The Dance of Combat

Wo Long’s combat is a puzzle that needs to be figured out really quickly if you plan on getting past even the first major boss, but once you solve it, it’s incredibly satisfying to play around in. Similar to Sekiro, it’s a system that relies a lot on carefully timing deflections so you can preserve your Spirit meter while also avoiding damage, especially when enemies also start mixing in powerful, unblockable attacks that have to be parried rather than blocked. Crucially, though, you can completely negate damage from regular attacks just by holding down the block button, so long as you have enough Spirit built up to avoid having your guard broken – if that happens, you’re left helpless. You can even hold down the block button while also attempting to deflect, making it so that even if you’re too late on the deflection timing, you’ll still block the attack.

Once you solve the puzzle of Wo Long's combat, it's incredibly satisfying to play around in.


It’s a good thing that Wo Long has this leniency built in because in practically every other regard, it doesn’t pull any punches. Enemies will regularly power through your attacks to deal a more powerful blow of their own, they have combos that go on for days, and they do a really good job at varying the rhythm of their attacks to try and bait you into parrying too early. It rewards a careful eye and punishes falling into a predictable rhythm. Even with all of that it isn’t nearly as hard as Nioh 2, for reasons I’ll get to later, but it still manages to find a really satisfying balance of being tough, fair, and absolutely exhilarating once you start to pick up on an enemy’s attack patterns and find yourself deflecting each hit of an incoming combo.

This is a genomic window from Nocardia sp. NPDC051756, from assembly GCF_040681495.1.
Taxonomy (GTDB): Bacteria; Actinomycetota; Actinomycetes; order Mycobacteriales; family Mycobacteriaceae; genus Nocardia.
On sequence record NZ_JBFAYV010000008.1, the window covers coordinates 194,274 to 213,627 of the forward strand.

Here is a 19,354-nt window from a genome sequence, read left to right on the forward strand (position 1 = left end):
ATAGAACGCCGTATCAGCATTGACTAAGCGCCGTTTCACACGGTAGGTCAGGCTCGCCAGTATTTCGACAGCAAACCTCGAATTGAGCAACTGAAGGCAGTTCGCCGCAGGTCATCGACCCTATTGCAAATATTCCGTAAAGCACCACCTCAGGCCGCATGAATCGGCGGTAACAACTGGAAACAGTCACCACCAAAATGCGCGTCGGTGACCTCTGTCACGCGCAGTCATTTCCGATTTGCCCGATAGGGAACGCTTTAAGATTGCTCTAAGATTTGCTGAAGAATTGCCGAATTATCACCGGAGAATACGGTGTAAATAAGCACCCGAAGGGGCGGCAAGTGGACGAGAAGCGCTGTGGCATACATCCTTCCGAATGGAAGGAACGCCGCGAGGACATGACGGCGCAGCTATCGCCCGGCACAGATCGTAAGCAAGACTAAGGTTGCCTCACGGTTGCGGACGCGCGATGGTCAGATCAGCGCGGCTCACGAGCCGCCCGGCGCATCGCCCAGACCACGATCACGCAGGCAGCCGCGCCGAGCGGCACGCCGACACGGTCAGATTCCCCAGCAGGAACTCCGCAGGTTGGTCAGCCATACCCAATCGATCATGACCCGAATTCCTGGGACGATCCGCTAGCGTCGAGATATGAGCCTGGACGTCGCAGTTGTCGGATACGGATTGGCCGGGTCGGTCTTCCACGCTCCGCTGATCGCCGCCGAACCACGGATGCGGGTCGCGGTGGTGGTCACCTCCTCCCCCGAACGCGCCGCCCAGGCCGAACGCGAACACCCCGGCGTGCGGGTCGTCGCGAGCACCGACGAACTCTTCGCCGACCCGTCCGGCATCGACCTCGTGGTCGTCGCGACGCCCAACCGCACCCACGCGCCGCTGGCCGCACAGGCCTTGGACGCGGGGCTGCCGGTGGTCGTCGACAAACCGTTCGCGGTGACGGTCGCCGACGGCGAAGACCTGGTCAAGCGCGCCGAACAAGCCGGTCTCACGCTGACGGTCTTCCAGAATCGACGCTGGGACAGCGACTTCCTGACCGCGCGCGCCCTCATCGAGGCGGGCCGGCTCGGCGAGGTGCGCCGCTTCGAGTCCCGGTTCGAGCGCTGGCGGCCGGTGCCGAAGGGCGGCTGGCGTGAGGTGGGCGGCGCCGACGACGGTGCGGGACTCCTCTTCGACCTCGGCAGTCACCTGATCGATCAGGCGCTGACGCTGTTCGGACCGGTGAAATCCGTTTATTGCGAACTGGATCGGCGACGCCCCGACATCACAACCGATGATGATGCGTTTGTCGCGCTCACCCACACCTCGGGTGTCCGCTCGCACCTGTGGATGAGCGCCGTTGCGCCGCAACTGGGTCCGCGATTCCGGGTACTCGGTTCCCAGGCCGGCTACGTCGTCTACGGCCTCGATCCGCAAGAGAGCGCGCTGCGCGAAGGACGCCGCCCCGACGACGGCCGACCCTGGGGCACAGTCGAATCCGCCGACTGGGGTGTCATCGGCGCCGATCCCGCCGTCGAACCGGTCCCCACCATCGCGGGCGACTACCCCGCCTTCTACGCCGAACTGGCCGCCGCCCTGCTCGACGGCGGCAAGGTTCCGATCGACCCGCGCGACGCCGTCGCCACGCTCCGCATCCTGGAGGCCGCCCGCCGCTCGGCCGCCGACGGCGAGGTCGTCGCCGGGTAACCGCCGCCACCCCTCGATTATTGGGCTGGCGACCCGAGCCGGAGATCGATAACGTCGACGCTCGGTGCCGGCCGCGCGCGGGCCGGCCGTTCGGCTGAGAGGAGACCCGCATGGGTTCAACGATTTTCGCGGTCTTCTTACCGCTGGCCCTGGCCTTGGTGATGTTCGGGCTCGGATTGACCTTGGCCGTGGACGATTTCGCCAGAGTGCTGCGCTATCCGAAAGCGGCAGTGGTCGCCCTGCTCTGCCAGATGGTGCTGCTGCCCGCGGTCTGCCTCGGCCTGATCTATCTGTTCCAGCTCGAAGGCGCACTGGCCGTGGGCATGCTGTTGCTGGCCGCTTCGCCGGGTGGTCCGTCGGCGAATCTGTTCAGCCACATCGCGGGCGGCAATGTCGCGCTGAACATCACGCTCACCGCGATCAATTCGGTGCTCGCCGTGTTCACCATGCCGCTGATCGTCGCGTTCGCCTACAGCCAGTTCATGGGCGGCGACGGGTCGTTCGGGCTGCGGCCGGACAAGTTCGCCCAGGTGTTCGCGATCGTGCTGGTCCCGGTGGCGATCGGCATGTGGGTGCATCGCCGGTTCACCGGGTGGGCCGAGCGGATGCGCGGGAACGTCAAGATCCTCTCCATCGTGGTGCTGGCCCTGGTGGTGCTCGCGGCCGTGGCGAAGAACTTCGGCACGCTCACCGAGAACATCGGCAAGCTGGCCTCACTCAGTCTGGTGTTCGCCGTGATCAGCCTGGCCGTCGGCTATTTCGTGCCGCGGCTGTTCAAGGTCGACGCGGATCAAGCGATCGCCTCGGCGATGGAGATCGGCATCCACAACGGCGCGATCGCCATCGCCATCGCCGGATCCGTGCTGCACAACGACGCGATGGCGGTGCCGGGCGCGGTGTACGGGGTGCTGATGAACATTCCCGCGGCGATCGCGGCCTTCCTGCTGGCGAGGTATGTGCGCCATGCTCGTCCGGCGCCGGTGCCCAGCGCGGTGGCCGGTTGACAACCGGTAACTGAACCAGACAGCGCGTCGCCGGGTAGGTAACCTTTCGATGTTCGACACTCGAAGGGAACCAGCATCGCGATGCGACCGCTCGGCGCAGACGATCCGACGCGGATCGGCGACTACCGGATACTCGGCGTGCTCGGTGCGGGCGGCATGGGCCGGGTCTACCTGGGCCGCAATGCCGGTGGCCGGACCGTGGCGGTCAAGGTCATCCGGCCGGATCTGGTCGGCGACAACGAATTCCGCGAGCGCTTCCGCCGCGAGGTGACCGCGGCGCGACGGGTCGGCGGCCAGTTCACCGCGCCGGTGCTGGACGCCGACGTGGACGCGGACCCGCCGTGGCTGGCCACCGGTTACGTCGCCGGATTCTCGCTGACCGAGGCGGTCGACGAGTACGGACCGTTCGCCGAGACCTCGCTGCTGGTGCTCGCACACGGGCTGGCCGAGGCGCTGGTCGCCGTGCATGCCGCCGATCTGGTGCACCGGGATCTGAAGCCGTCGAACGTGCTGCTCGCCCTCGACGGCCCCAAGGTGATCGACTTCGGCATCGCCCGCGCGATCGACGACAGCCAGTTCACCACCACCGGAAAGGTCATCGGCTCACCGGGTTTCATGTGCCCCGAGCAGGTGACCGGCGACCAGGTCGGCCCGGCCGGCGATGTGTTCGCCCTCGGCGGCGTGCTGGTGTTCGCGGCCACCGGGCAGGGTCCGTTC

One clever wrinkle is that your Spirit meter is also a resource that can be spent on spells, special martial arts abilities, and Spirit attacks. That’s a nice risk-reward mechanic that lets you put yourself in a potentially more vulnerable position in order to gain some sort of advantage. If you know an enemy has an elemental weakness, for instance, you can exploit that by spending Spirit to enchant your weapon with an element to stagger and quickly break them. Martial arts abilities are unique depending on the weapon you’re wielding, and there are many that offer powerful attacks that can either do big single-target damage or give you a way to deal with many enemies at once. Finally, Spirit attacks are powerful strikes that increase in damage the more Spirit you have built up, which give you another reason to hold onto your Spirit meter until you need it.